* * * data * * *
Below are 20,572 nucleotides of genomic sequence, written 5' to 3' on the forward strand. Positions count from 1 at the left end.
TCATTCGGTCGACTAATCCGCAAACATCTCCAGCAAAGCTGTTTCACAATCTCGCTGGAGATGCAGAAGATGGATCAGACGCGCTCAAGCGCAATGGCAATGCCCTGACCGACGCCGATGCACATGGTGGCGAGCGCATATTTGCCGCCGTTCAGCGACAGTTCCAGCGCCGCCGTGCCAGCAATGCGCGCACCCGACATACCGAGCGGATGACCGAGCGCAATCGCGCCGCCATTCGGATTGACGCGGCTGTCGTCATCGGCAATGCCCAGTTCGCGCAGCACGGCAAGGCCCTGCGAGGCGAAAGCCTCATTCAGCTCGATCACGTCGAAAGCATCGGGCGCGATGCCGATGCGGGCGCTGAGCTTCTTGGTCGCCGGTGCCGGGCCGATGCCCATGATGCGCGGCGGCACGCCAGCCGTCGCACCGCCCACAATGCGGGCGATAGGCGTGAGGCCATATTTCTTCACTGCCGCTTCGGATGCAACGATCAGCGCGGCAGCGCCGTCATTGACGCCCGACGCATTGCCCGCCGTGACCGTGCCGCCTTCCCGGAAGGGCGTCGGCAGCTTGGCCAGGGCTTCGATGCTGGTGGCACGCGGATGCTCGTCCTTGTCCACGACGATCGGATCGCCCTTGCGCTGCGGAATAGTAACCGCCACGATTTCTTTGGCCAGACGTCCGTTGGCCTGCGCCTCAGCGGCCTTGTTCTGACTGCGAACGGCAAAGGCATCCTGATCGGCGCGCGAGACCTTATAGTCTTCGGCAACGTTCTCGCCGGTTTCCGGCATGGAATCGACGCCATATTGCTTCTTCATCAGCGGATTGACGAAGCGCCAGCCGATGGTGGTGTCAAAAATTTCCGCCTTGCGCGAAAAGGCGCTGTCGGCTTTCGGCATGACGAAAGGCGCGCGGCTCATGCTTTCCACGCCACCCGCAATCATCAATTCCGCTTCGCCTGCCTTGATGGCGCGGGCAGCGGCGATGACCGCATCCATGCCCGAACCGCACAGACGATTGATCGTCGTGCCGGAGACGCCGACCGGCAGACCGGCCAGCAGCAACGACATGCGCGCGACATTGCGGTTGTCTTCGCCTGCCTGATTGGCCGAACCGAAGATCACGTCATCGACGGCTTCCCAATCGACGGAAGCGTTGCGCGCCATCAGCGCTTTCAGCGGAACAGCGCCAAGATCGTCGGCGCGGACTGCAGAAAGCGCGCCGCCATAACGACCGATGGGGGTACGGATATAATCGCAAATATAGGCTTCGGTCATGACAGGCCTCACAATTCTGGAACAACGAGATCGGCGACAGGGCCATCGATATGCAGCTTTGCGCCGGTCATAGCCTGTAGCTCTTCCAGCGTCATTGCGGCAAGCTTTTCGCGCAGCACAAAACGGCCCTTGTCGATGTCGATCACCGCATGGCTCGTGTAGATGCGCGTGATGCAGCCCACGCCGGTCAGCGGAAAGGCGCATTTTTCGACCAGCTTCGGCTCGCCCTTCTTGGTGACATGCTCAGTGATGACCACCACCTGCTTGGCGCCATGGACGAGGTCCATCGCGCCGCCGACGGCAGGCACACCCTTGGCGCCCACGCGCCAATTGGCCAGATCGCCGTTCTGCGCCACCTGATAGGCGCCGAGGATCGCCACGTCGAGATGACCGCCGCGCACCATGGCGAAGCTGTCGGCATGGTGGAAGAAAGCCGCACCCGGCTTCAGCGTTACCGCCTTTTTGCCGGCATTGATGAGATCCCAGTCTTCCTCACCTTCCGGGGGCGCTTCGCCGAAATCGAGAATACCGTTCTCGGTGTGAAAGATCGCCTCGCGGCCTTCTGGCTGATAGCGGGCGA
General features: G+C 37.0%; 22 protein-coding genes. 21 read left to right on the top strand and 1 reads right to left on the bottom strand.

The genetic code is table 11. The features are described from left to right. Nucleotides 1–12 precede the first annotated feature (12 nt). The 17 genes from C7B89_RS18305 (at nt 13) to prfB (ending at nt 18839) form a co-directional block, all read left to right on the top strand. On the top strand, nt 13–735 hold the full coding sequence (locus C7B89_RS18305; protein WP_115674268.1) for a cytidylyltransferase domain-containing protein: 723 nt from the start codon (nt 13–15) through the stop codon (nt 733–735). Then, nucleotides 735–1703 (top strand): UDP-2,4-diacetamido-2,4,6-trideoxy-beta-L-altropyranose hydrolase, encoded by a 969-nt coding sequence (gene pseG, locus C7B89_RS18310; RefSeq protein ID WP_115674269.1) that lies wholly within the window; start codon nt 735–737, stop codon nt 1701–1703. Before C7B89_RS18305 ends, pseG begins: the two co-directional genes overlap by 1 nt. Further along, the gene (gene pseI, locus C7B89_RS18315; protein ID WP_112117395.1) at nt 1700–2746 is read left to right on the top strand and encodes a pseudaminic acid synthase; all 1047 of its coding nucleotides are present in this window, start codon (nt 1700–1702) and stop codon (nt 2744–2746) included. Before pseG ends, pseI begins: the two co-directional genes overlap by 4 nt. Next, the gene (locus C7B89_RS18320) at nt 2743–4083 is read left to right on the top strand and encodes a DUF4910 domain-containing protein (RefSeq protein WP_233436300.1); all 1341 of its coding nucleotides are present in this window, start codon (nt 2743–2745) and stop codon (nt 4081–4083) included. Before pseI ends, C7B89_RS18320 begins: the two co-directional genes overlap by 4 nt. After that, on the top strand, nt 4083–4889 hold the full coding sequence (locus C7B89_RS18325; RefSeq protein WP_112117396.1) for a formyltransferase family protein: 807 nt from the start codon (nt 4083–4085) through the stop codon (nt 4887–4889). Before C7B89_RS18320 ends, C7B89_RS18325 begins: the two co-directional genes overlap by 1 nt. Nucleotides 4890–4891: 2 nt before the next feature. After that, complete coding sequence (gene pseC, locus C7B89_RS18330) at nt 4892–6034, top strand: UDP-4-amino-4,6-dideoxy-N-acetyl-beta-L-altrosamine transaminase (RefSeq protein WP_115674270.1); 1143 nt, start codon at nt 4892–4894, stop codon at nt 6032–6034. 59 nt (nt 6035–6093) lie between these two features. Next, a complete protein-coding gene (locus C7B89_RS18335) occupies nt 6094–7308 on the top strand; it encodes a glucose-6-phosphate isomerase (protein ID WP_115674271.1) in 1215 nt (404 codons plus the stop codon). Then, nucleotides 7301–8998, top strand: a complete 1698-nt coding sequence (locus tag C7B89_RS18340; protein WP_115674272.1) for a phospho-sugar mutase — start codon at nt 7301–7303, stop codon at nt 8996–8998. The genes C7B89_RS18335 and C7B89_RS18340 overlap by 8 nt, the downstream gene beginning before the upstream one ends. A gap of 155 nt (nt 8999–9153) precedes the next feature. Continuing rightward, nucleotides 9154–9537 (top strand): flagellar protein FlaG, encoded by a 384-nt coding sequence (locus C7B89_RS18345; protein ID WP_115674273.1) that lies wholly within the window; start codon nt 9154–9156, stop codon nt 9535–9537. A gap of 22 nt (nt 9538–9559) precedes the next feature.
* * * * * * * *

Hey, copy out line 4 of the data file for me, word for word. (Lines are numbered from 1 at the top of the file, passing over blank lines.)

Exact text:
The genetic code is table 11. The features are described from left to right. Nucleotides 1–12 precede the first annotated feature (12 nt). The 17 genes from C7B89_RS18305 (at nt 13) to prfB (ending at nt 18839) form a co-directional block, all read left to right on the top strand. On the top strand, nt 13–735 hold the full coding sequence (locus C7B89_RS18305; protein WP_115674268.1) for a cytidylyltransferase domain-containing protein: 723 nt from the start codon (nt 13–15) through the stop codon (nt 733–735). Then, nucleotides 735–1703 (top strand): UDP-2,4-diacetamido-2,4,6-trideoxy-beta-L-altropyranose hydrolase, encoded by a 969-nt coding sequence (gene pseG, locus C7B89_RS18310; RefSeq protein ID WP_115674269.1) that lies wholly within the window; start codon nt 735–737, stop codon nt 1701–1703. Before C7B89_RS18305 ends, pseG begins: the two co-directional genes overlap by 1 nt. Further along, the gene (gene pseI, locus C7B89_RS18315; protein ID WP_112117395.1) at nt 1700–2746 is read left to right on the top strand and encodes a pseudaminic acid synthase; all 1047 of its coding nucleotides are present in this window, start codon (nt 1700–1702) and stop codon (nt 2744–2746) included. Before pseG ends, pseI begins: the two co-directional genes overlap by 4 nt. Next, the gene (locus C7B89_RS18320) at nt 2743–4083 is read left to right on the top strand and encodes a DUF4910 domain-containing protein (RefSeq protein WP_233436300.1); all 1341 of its coding nucleotides are present in this window, start codon (nt 2743–2745) and stop codon (nt 4081–4083) included. Before pseI ends, C7B89_RS18320 begins: the two co-directional genes overlap by 4 nt. After that, on the top strand, nt 4083–4889 hold the full coding sequence (locus C7B89_RS18325; RefSeq protein WP_112117396.1) for a formyltransferase family protein: 807 nt from the start codon (nt 4083–4085) through the stop codon (nt 4887–4889). Before C7B89_RS18320 ends, C7B89_RS18325 begins: the two co-directional genes overlap by 1 nt. Nucleotides 4890–4891: 2 nt before the next feature. After that, complete coding sequence (gene pseC, locus C7B89_RS18330) at nt 4892–6034, top strand: UDP-4-amino-4,6-dideoxy-N-acetyl-beta-L-altrosamine transaminase (RefSeq protein WP_115674270.1); 1143 nt, start codon at nt 4892–4894, stop codon at nt 6032–6034. 59 nt (nt 6035–6093) lie between these two features. Next, a complete protein-coding gene (locus C7B89_RS18335) occupies nt 6094–7308 on the top strand; it encodes a glucose-6-phosphate isomerase (protein ID WP_115674271.1) in 1215 nt (404 codons plus the stop codon). Then, nucleotides 7301–8998, top strand: a complete 1698-nt coding sequence (locus tag C7B89_RS18340; protein WP_115674272.1) for a phospho-sugar mutase — start codon at nt 7301–7303, stop codon at nt 8996–8998. The genes C7B89_RS18335 and C7B89_RS18340 overlap by 8 nt, the downstream gene beginning before the upstream one ends. A gap of 155 nt (nt 8999–9153) precedes the next feature. Continuing rightward, nucleotides 9154–9537 (top strand): flagellar protein FlaG, encoded by a 384-nt coding sequence (locus C7B89_RS18345; protein ID WP_115674273.1) that lies wholly within the window; start codon nt 9154–9156, stop codon nt 9535–9537. A gap of 22 nt (nt 9538–9559) precedes the next feature.